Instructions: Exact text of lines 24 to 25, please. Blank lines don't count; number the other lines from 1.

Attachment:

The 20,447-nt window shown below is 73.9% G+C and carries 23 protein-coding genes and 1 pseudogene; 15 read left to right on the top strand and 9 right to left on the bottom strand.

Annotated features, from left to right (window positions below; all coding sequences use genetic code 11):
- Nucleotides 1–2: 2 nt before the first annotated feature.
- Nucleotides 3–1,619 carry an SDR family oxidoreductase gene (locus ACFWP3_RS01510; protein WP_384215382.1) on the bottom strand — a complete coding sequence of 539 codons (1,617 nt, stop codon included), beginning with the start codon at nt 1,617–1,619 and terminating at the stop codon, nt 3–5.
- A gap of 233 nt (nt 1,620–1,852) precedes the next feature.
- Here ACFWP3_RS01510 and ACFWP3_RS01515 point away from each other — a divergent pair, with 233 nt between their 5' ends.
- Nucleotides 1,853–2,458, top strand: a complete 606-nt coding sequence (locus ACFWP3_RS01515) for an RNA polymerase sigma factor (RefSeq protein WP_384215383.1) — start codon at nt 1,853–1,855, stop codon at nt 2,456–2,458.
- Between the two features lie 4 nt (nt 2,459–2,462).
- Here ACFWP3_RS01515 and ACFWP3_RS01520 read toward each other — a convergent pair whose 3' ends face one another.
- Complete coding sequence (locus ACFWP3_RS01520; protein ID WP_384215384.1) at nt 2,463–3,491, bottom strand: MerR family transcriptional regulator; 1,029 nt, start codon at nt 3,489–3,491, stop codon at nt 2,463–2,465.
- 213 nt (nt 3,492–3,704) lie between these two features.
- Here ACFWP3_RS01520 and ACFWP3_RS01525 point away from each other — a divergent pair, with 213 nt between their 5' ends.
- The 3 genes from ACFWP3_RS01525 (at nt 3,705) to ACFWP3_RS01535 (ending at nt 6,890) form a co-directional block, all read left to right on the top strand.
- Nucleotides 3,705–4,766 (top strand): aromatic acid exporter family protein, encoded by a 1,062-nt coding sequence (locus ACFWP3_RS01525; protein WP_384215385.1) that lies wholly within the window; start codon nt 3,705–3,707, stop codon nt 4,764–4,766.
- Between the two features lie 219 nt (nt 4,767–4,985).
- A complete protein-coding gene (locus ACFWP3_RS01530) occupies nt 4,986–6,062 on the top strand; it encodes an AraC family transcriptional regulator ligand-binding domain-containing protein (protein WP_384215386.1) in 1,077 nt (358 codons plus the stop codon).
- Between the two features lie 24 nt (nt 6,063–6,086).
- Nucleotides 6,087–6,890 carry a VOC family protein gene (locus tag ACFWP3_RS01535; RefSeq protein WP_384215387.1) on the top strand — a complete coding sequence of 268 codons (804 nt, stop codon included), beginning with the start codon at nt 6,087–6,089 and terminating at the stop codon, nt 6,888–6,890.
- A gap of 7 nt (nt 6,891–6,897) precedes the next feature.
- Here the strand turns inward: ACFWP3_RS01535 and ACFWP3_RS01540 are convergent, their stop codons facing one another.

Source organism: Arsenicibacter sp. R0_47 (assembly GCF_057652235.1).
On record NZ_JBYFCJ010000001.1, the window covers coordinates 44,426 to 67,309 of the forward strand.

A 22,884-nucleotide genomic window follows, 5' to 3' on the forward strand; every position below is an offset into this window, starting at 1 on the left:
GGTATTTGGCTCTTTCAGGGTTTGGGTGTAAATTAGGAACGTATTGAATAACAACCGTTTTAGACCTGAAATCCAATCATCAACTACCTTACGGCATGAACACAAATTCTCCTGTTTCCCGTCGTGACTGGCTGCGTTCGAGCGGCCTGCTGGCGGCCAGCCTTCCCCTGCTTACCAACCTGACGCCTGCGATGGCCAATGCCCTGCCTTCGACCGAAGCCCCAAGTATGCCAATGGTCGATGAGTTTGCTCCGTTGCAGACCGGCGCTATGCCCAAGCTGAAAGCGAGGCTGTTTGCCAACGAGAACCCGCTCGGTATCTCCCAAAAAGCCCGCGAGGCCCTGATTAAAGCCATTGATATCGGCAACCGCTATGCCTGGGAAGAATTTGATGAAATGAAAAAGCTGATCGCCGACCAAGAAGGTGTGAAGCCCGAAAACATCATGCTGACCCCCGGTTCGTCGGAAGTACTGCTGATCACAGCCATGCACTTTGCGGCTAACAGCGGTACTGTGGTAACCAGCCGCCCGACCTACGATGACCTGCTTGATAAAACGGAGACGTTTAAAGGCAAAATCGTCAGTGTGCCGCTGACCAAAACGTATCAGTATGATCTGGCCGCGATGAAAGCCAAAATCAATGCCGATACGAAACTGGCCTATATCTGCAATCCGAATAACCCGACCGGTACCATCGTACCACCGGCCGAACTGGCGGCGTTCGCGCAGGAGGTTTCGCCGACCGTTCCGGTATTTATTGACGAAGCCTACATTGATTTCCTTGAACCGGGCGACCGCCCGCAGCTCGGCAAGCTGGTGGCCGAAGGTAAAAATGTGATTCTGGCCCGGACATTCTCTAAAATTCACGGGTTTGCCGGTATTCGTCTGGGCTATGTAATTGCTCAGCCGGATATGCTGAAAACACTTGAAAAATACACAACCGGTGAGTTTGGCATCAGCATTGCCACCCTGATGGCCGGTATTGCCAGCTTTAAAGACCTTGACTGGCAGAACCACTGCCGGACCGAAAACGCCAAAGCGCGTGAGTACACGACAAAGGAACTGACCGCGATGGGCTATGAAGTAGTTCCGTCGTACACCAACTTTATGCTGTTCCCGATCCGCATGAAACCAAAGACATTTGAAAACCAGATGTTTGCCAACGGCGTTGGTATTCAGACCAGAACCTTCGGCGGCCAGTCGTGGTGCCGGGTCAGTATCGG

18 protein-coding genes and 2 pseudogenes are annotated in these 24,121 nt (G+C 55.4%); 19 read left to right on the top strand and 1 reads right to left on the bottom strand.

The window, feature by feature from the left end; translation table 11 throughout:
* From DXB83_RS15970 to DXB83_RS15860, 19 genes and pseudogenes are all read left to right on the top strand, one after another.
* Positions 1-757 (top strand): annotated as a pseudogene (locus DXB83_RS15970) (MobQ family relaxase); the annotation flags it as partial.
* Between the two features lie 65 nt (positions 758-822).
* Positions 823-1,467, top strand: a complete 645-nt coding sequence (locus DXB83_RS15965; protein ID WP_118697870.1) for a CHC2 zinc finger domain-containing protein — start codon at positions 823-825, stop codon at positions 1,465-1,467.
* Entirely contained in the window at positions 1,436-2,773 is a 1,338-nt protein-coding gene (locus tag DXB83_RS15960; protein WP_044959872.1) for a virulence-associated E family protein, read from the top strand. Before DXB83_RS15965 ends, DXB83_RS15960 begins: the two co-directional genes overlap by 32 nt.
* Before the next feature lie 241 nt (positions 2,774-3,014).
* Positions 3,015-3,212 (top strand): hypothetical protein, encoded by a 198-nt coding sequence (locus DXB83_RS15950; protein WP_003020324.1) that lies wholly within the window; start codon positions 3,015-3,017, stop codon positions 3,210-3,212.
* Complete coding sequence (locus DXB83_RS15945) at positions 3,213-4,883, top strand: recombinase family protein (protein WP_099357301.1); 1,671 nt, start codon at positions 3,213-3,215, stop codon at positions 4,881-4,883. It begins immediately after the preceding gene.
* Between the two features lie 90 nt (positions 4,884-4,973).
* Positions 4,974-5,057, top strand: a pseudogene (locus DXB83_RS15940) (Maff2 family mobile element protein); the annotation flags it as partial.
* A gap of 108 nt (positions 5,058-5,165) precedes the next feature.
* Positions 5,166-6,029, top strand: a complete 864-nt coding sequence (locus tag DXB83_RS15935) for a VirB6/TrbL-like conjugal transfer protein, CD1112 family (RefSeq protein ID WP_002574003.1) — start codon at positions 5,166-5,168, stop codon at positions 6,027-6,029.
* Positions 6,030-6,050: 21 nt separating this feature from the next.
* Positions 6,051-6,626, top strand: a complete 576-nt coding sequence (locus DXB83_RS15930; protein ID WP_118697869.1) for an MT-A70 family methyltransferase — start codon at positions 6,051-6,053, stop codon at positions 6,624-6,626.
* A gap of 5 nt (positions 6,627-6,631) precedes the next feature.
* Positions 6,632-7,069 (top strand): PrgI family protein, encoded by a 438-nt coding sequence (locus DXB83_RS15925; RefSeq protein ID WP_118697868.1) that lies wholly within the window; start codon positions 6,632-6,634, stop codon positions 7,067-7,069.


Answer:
GGTATTTGGCTCTTTCAGGGTTTGGGTGTAAATTAGGAACGTATTGAATAACAACCGTTTTAGACCTGAAATCCAATCATCAACTACCTTACGGCATGAACACAAATTCTCCTGTTTCCCGTCGTGACTGGCTGCGTTCGAGCGGCCTGCTGGCGGCCAGCCTTCCCCTGCTTACCAACCTGACGCCTGCGATGGCCAATGCCCTGCCTTCGACCGAAGCCCCAAGTATGCCAATGGTCGATGAGTTTGCTCCGTTGCAGACCGGCGCTATGCCCAAGCTGAAAGCGAGGCTGTTTGCCAACGAGAACCCGCTCGGTATCTCCCAAAAAGCCCGCGAGGCCCTGATTAAAGCCATTGATATCGGCAACCGCTATGCCTGGGAAGAATTTGATGAAATGAAAAAGCTGATCGCCGACCAAGAAGGTGTGAAGCCCGAAAACATCATGCTGACCCCCGGTTCGTCGGAAGTACTGCTGATCACAGCCATGCACTTTGCGGCTAACAGCGGTACTGTGGTAACCAGCCGCCCGACCTACGATGACCTGCTTGATAAAACGGAGACGTTTAAAGGCAAAATCGTCAGTGTGCCGCTGACCAAAACGTATCAGTATGATCTGGCCGCGATGAAAGCCAAAATCAATGCCGATACGAAACTGGCCTATATCTGCAATCCGAATAACCCGACCGGTACCATCGTACCACCGGCCGAACTGGCGGCGTTCGCGCAGGAGGTTTCGCCGACCGTTCCGGTATTTATTGACGAAGCCTACATTGATTTCCTTGAACCGGGCGACCGCCCGCAGCTCGGCAAGCTGGTGGCCGAAGGTAAAAATGTGATTCTGGCCCGGACATTCTCTAAAATTCACGGGTTTGCCGGTATTCGTCTGGGCTATGTAATTGCTCAGCCGGATATGCTGAAAACACTTGAAAAATACACAACCGGTGAGTTTGGCATCAGCATTGCCACCCTGATGGCCGGTATTGCCAGCTTTAAAGACCTTGACTGGCAGAACCACTGCCGGACCGAAAACGCCAAAGCGCGTGAGTACACGACAAAGGAACTGACCGCGATGGGCTATGAAGTAGTTCCGTCGTACACCAACTTTATGCTGTTCCCGATCCGCATGAAACCAAAGACATTTGAAAACCAGATGTTTGCCAACGGCGTTGGTATTCAGACCAGAACCTTCGGCGGCCAGTCGTGGTGCCGGGTCAGTATCGG

18 protein-coding genes and 2 pseudogenes are annotated in these 24,121 nt (G+C 55.4%); 19 read left to right on the top strand and 1 reads right to left on the bottom strand.